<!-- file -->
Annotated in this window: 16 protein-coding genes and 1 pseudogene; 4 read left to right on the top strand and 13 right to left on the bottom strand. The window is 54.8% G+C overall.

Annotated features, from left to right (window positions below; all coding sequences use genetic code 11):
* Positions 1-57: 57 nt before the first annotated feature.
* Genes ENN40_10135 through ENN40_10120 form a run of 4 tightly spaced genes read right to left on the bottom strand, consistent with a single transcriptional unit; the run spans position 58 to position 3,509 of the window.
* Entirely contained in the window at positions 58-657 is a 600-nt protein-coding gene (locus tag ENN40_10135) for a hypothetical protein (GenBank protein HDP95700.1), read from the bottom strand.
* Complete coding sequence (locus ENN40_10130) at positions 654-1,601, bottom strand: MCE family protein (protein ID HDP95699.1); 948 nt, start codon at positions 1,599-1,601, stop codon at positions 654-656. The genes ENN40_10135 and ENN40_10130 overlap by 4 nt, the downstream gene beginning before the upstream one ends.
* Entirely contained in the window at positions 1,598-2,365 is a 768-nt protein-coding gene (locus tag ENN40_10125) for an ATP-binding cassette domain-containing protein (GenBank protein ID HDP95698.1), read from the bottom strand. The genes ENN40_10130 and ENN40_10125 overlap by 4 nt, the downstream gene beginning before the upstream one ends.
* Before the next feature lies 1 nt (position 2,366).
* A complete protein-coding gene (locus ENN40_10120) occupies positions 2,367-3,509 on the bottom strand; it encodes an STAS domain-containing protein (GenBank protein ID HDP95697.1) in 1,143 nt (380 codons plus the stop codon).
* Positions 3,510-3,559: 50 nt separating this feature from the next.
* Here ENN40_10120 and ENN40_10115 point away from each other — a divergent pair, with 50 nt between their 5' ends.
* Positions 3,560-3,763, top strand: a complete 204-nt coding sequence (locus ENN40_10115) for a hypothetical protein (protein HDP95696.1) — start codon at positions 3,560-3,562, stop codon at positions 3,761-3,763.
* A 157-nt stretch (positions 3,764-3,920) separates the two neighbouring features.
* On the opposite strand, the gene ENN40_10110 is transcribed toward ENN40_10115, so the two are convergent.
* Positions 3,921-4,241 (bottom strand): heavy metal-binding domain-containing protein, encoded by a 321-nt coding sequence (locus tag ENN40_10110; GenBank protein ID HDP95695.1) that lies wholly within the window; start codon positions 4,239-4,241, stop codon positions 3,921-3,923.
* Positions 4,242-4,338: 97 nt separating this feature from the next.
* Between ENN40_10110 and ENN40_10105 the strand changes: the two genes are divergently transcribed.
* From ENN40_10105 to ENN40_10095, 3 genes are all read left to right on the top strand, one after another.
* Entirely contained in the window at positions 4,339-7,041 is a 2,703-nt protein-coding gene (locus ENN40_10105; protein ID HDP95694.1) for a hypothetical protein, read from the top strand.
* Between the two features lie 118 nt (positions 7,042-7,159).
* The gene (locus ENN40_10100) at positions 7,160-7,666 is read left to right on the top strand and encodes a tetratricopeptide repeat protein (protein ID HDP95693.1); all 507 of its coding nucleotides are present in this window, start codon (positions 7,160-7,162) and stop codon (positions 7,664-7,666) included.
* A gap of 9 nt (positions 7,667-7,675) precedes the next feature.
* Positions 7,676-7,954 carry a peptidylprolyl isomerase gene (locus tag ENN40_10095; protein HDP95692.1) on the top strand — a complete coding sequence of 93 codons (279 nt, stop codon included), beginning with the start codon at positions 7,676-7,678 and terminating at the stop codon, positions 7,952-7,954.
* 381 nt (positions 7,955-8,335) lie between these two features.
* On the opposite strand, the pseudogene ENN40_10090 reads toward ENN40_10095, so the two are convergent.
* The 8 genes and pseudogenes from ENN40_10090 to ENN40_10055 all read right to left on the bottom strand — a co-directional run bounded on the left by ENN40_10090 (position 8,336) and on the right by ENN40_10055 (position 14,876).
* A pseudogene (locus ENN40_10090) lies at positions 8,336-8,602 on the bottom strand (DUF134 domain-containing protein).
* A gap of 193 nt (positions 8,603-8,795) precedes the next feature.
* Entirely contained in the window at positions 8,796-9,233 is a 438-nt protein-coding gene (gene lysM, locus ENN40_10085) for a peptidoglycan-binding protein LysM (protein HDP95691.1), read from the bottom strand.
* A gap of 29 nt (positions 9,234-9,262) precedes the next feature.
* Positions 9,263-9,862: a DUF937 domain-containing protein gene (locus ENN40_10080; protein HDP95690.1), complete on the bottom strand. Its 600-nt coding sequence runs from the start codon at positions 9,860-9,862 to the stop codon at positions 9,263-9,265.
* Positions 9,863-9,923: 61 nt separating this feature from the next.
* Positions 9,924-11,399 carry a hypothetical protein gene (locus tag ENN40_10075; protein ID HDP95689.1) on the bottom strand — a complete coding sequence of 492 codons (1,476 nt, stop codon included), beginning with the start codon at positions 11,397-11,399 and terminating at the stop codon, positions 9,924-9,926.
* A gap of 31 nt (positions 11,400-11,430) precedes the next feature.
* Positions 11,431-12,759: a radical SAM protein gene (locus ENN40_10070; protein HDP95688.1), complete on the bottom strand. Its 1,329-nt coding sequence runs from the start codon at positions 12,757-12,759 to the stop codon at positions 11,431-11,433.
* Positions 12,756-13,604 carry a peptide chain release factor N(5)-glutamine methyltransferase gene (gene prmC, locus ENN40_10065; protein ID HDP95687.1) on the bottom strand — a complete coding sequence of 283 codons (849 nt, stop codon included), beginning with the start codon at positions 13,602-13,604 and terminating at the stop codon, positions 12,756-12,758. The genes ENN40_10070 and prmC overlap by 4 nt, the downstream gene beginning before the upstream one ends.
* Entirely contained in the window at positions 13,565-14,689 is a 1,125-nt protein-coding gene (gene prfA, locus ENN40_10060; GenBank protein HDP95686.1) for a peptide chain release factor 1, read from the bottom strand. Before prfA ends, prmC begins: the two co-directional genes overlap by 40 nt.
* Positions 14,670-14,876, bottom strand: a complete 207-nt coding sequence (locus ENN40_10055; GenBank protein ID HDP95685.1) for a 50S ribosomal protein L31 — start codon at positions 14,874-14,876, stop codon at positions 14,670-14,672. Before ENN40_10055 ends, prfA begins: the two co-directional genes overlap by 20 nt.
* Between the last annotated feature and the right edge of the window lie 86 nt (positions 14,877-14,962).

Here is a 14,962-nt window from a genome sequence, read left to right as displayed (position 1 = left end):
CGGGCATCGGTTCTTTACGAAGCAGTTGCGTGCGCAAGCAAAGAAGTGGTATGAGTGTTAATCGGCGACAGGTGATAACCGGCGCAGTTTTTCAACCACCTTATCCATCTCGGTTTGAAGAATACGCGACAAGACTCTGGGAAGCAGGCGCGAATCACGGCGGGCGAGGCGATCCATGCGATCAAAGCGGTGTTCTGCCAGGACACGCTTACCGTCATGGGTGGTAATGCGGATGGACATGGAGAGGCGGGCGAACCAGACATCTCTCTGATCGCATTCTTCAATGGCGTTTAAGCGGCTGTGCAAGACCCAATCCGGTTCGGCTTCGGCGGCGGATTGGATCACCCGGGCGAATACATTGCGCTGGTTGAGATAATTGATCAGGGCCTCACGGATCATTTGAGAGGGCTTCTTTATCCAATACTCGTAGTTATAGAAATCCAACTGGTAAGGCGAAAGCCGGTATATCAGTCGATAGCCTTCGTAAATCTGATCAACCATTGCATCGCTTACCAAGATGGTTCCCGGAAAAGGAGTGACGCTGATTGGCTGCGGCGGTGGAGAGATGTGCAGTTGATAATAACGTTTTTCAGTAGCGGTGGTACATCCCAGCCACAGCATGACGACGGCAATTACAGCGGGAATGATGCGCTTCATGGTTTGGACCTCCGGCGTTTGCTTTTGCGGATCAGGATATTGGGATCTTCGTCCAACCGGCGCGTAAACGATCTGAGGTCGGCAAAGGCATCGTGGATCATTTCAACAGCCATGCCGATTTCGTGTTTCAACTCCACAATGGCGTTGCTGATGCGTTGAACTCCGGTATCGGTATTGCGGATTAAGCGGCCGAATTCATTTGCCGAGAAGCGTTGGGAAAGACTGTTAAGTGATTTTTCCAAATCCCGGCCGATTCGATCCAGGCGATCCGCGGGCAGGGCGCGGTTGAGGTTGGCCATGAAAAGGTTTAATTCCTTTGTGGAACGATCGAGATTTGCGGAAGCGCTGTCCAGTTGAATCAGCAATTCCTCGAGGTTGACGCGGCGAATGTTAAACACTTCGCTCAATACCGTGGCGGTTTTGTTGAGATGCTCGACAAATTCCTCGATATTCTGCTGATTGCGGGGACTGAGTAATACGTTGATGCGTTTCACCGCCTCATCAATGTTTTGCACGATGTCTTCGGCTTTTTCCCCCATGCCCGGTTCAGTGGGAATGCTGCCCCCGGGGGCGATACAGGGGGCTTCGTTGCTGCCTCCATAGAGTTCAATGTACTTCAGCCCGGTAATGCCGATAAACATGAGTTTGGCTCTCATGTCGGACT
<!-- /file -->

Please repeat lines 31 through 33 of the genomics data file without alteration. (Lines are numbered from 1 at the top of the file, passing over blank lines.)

* Positions 9,263-9,862: a DUF937 domain-containing protein gene (locus ENN40_10080; protein HDP95690.1), complete on the bottom strand. Its 600-nt coding sequence runs from the start codon at positions 9,860-9,862 to the stop codon at positions 9,263-9,265.
* Positions 9,863-9,923: 61 nt separating this feature from the next.
* Positions 9,924-11,399 carry a hypothetical protein gene (locus tag ENN40_10075; protein ID HDP95689.1) on the bottom strand — a complete coding sequence of 492 codons (1,476 nt, stop codon included), beginning with the start codon at positions 11,397-11,399 and terminating at the stop codon, positions 9,924-9,926.